I have never seen a train on this trestle, but today a train whistle is growing louder. I pause as a double-headed Canadian Pacific freight train crawls over the trestle.
MN&S Line

The whistle recedes, I climb up the embankment onto Canadian Pacific's MN&S (Minneapolis, Northfield and Southern). I see the BNSF track beneath my feet through the expanded metal surface. I am thrilled to finally walk above the trail I know so well.
I feel safe walking on the right-of-way. Trains run at 10 miles (16 kilometers) per hour, and I've just seen one of the average of two daily trains.

Initially I have no choice but to walk on the railroad ties. If I step off, I will slide down the crushed stone ballast to the steep, slippery embankment to a pond.

Further south the embankment ends, giving me space to walk beside the track. I see low-rise apartment buildings then back yards of single family homes.

A lawn sign declares "No Reroute" perhaps triumphantly as it seems additional freight trains will not be rerouted through this neighborhood. The people around me have probably won the argument.

The area gives way to light industrial enterprises, useful places that keep money in the community.
An old building has a welding workshop at street level and stairs on the outside to apartments above. I know this place: I've brought a wrecked aluminum backpack frame and a rusted iron flower tower here to be fixed by the sole proprietor. The braze and weld are still holding, stronger than the originals.

I walk to the bridge over busy Highway 7, passing yet another "No Trespassing" sign. I feel vulnerable here: maybe I've been spotted and someone has called 911. I imagine feigning confusion when I'm intercepted by a cop. I decide I will just be polite because I do not want to be taken to the nearest emergency room. Up ahead is Methodist Hospital where people know me.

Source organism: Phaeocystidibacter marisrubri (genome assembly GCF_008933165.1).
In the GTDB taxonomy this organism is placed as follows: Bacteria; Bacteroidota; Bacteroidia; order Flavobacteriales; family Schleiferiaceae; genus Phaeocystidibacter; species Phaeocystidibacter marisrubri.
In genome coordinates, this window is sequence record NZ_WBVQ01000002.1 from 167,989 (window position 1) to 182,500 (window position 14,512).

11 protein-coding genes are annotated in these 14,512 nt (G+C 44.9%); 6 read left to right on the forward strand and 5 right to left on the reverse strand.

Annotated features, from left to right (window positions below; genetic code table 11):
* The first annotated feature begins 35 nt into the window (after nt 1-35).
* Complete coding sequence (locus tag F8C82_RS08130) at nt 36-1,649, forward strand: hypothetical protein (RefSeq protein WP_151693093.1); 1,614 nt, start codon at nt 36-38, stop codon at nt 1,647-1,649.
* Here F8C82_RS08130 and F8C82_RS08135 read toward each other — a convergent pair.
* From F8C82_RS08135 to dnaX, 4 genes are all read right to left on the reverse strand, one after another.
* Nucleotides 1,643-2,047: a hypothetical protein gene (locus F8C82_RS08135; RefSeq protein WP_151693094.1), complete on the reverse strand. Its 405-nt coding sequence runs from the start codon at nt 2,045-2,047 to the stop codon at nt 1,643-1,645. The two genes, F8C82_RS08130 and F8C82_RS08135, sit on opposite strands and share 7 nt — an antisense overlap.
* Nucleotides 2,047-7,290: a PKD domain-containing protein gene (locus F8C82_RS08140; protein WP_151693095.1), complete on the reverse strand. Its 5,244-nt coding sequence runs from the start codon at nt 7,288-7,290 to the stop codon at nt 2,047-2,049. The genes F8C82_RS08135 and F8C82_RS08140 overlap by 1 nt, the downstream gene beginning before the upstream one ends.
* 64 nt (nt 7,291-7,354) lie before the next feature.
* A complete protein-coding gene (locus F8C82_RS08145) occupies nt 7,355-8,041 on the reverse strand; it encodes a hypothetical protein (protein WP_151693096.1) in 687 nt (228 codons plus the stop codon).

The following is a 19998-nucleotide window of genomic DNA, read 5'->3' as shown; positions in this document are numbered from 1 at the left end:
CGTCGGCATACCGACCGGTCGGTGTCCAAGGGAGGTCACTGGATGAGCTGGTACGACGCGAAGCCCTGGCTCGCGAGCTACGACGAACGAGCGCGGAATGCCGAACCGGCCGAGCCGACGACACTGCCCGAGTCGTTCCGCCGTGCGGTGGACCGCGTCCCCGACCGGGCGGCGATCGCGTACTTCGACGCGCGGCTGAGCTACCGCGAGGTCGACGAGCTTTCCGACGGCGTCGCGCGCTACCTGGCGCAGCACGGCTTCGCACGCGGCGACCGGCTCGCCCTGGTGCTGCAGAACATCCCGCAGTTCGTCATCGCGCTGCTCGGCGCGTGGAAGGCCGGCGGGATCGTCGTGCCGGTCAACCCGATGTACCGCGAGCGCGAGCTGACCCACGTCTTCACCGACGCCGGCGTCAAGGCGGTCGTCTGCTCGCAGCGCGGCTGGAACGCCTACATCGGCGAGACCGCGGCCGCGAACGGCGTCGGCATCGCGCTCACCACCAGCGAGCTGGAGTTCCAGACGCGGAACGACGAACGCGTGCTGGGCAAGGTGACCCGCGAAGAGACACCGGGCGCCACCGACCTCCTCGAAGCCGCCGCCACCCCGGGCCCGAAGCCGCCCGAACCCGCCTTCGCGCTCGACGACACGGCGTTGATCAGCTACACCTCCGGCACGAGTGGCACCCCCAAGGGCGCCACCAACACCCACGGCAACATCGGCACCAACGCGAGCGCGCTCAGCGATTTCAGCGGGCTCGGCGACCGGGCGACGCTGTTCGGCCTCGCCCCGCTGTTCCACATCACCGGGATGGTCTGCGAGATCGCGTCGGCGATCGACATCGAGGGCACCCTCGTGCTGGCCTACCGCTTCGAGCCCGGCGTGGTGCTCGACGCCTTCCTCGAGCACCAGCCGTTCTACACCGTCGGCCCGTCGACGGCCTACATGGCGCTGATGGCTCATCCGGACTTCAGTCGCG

I reach another bridge and trestle, book-ending my MN&S walk.

TC&W Line, Cedar Lake Regional Trail, KenilworthTrail

I'm clambering down the embankment to the Cedar Lake LRT Regional Trail. I'm about to follow the TC&W freight line which is also the route of the future light rail.

I cross Highway 100 for the second time today. Lines of chimneys at the Nordic Ware kitchenware factory emit a faint whiff of hot plastic. I imagine industrial ovens behind those walls curing microwave utensils and handles for pans. This company invented the aluminum Bundt pan, then made over fifty million of them with local labor.
A TC&W train slowly overtakes me, pulling general freight towards the Kenilworth corridor. "NO CO-LO" is scrawled on the trail, a reminder of the debate over the co-location of light and freight rail.

Tall apartment buildings begin to pop up. I walk past a strip mall that's actually useful: a Whole Foods, a liquor store, a garden store, a hairdresser, some restaurants. I'm starting to get hungry but resist as I have a better plan for lunch.

I reach a fork in the trail. In warmer weather I meet a friend here to go exploring the trails on our bicycles. A public bicycle maintenance station marks the spot, a selection of tools dangles on steel cords.